Linux bootable USB drives on Mac OS X Yosemite – Solved!

bootsIn my twenty plus years of working on PCs, I have seen external media formats change from 5.25 inch floppy disks (which really were floppy) to 3.5 inch (not-so) floppy discs to CD to DVD and USB (thumb) drives. I’ve had PCs at one time or another that have used all of those formats, but over the past couple of years, the push has to been to move away from external media whenever possible. Thus the last two PCs I have purchased did not come with anything other than USB slots. One is my ZBox computer that I use for development, and I change operating systems on it fairly frequently.

Rather than burn a DVD of an ISO every time I want to reconfigure the development box, its should be easier to make a boot-able USB. Using Windows there are a host of different GUI tools to create bootable USB drives, and most Linux distributions are similar. If you are on a Mac running OS X Yosemite, the  solution isn’t quite as simple. A number of websites include directions, but generally I’ve found they don’t work.

But this week, I found a successful method, and created both Fedora and CentOS bootable USB drives (unfortunately it doesn’t seem to work with Windows ISO’s). Because this requires enabling the root user account on your system, be sure to exercise caution when following these steps. Read on for more information.

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Check for multiple files in Pentaho Kettle – Control Flow components – Part 3

arrowsA couple of posts back, I covered how to use the control flow component – “File Exists” to look for a file, and if its not found, to take appropriate actions. While useful, that component does have the limitation that it only looks for one file. If you need to check for multiple files on the local machine or somewhere on your network, you can use the “Check if files exist” component instead. This comes in handy if your workflow requires more than one file, or if different actions can be taken if a file is missing or not.  Below I’ll walk through creating a simple workflow to illustrate the usage of this step.  Continue reading

Wait for a File in Pentaho Kettle – Control Flow components – Part 2

In my last post I wrote about checking for the existence of a file as a control mechanism in a Pentaho Data Integration (aka Kettle) job. This time around, I look at a similar component in Kettle, but this one waits for a file for a specified time. It will make repeated checks to see if the file has appeared, pausing between each check.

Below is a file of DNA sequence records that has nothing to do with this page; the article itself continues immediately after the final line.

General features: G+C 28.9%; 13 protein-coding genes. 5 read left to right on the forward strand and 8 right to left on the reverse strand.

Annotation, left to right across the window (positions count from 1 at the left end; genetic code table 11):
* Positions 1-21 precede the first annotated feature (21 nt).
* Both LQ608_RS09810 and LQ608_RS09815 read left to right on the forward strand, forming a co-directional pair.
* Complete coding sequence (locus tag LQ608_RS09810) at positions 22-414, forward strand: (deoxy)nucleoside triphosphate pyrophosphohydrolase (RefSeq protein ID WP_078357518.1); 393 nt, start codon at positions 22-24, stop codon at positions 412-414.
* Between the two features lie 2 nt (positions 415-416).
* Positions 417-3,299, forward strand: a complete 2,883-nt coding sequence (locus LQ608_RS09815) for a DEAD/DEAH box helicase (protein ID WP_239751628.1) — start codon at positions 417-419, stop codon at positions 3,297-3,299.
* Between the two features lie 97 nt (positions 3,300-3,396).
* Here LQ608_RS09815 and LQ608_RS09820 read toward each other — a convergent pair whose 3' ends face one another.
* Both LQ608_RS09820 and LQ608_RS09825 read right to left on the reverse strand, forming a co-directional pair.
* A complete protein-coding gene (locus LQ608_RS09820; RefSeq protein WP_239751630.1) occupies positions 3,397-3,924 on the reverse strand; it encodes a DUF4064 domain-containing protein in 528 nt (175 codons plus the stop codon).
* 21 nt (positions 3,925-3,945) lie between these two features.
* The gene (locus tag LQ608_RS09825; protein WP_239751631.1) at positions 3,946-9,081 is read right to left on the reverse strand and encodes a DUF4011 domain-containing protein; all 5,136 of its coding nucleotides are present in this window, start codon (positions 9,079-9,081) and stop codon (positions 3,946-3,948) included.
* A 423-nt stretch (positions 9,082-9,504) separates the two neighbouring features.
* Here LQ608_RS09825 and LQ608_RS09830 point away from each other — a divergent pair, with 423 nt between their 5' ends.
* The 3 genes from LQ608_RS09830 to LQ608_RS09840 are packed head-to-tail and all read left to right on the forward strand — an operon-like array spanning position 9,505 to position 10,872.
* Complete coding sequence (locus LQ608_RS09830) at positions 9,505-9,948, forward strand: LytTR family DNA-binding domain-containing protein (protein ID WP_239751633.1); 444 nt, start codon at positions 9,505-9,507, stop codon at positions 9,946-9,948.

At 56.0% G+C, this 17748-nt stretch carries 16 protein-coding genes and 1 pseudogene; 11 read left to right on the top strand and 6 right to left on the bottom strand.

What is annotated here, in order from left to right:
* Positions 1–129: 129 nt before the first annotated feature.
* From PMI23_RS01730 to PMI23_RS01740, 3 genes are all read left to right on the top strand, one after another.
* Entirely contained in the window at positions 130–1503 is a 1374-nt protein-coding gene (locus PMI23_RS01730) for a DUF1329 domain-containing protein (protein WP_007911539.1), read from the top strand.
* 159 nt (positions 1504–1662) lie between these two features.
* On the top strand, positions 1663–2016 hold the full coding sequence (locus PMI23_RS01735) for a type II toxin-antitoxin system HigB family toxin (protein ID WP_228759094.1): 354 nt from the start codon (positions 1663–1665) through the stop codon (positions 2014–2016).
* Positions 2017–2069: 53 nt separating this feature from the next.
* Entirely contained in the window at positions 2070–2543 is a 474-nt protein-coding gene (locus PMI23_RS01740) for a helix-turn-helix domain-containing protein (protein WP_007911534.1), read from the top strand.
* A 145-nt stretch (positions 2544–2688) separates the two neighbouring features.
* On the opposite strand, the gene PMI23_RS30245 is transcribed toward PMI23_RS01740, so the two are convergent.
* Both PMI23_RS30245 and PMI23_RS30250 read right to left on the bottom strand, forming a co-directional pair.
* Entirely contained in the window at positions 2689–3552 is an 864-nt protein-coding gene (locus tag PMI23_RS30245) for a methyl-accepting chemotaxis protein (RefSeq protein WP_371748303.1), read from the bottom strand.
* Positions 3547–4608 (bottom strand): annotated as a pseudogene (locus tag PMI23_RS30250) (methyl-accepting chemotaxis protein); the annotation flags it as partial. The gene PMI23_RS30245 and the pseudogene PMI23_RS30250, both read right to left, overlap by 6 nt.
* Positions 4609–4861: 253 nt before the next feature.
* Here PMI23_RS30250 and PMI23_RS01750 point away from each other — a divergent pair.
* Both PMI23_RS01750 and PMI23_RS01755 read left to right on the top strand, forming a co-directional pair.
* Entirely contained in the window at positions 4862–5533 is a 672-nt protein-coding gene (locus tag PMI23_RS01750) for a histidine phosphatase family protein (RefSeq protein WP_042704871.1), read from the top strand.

While the two components have similar functionality, they also have some marked differences:

  • “File Exists” is most useful at the beginning of a job flow, and the “Wait for File” process can be useful in multiple places within a job flow.
  • “File Exists” can access multiple file systems such as HDFS, Amazon’s S3 and the local computer and network and  “Wait for File” can  only access the local computer and network.

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Check for a file in Pentaho Kettle – Control Flow components – Part 1

fileexistsWhile working on a recent ETL project at my day job, I needed to include a step to check for a file before processing could begin. Pretty simple concept, but one which the tool I are using doesn’t have. You have to write an external code snippet (in one of two languages), and then call that code from within the job. It just re-enforced for me why I like Pentaho Data Integration. Below I’ll demonstrate how you can look for a file in Kettle, and quit the job if the file isn’t found, easily with no external code.

In Kettle, both the transformation palette and the job palette have a FileExists component. The Job palette also includes a component to check for multiple files. In my case, I needed to check for one file for job control purposes, so this example will demonstrate that process.

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